D.D. Kosambi, whose birth centenary in 2007 merits celebration at the national level, wrote at the age of 17 at Harvard an essay on the uprising of 1857; he expanded and published it in 1939, a now forgotten article titled ‘The Road to Kanpur’ in the Fergusson and Willingdon College Magazine of Pune. He wrote admiringly of the “proletarian heroes” who shed their blood in 1857 but he did not fail to note the “fratricidal loyalty” to the British displayed by some Indian sepoys whose “sword opened the first secure path for the grimy civilisation of Birmingham, Manchester and Sheffield in many an unhappy corner of the world.” Kosambi’s characterisation of the uprising of 1857 was shaped by his understanding of its class character. In 1954 he held the view that “Indian feudalism tried its strength against the British bourgeoisie for the last time in the unsuccessful rebellion of 1857” (Monthly Review, vol. VI, New York).
In the meanwhile a classic nationalist evaluation of 1857 came from Jawaharlal Nehru, incarcerated in the Ahmednagar Fort Jail, in 1944: “it was much more than a military mutiny and it spread rapidly and assumed the character of a popular rebellion and a war of independence.” (This text was later published in The Discovery of India, London, 1947). However, in some ways Nehru agreed with Kosambi on the significance of 1857 when he added: “essentially it was a feudal outburst, headed by feudal chiefs and their followers and aided by the wide-spread anti-foreign sentiments.” Perhaps a notion of the arrow of Time pointing in a certain direction, the idea of Progress through history, was inherent in both perspectives. There is a sort of family resemblance in the interpretative stance of Nehru and Kosambi, even though a Whiggish idea of progress, qualified by the nationalist thought tradition, was more in evidence in one and the Marxist influence in the other.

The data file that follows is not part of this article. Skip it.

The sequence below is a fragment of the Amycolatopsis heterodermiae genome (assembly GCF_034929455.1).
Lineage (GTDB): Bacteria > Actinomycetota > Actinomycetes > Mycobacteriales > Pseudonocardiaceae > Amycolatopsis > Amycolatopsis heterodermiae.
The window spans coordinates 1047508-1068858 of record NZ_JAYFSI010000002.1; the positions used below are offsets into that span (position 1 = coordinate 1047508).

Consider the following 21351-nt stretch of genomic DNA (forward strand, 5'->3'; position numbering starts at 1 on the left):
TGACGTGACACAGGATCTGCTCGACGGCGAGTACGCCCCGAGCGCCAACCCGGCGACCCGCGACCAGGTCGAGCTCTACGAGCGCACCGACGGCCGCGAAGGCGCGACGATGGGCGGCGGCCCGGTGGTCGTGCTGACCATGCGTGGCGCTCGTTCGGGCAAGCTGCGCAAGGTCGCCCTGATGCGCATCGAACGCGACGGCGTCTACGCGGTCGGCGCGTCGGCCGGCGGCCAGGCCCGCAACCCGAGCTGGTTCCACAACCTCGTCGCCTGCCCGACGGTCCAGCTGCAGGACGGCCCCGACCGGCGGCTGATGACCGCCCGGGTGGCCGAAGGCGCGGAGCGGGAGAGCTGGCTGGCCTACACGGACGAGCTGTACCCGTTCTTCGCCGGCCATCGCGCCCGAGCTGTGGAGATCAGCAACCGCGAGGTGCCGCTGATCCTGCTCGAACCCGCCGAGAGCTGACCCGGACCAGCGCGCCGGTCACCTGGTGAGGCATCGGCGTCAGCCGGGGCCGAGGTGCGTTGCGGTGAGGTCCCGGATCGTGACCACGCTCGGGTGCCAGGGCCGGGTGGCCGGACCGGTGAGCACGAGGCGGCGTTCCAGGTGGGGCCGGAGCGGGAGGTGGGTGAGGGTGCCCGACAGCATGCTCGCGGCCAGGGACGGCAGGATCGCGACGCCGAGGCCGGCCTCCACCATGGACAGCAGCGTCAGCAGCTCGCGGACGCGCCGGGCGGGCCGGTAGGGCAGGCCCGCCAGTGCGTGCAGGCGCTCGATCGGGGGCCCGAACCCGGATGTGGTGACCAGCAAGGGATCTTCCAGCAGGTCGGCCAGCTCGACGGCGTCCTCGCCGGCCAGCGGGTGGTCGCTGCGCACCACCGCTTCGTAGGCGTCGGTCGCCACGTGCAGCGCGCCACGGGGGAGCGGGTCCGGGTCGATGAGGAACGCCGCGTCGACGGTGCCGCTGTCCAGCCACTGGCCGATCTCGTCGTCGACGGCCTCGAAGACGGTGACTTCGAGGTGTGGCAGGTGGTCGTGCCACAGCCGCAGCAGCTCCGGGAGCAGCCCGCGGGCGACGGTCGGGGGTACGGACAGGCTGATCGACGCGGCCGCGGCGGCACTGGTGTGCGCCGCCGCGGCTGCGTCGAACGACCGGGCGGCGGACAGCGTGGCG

In the euphoria of the centenary celebrations of the uprising, Nehru’s assessment changed a little. By 1957 the focus was more on the question, how national was the rebellion? That question was central to the official history of the uprising commissioned by the Government of India as well as the research of contemporary critics of that history. Nehru claimed the uprising as a part of the nationalist heritage. So did Maulana Abul Kalam Azad, the Minister of Education, in the long Introduction he wrote for the official history.
If the narrative of progress and nation formation were dominant in the 20th century, what are the changes we notice in the meanings we look for or inscribe on 1857 today? Some new questions are being raised, from the perspective of gender history, the role of Dalit and tribal communities, and the response of the oppressed peasantry to 1857. But possibly the most prominent of the issues debated now is the role of religiosity. In part, this concern has been coloured by the recent recrudescence of religious fundamentalism and the instrumentalisation of religious issues for political purposes. In part, it stems from the colonial historiographic tradition that constructed the image of Pax Britannica holding together India in spite of the disunity of communities driven by religious sentiments. From that point of view, the uprising was triggered by the offence caused by animal fat in the composition of the grease of the new Enfield rifle. An extension of this line of interpretation has been that the mutiny inspired by religious sentiments was also in a broad sense a reaction to Christian evangelical activities, that it was actually a ‘jihad,’ and that its genealogy extends backwards and forward to Shah Waliullah, Wahabism, the Deobandis, the Talibans, and even Islamic fundamentalism in our times. The evidence for this interpretative trend is rather thin.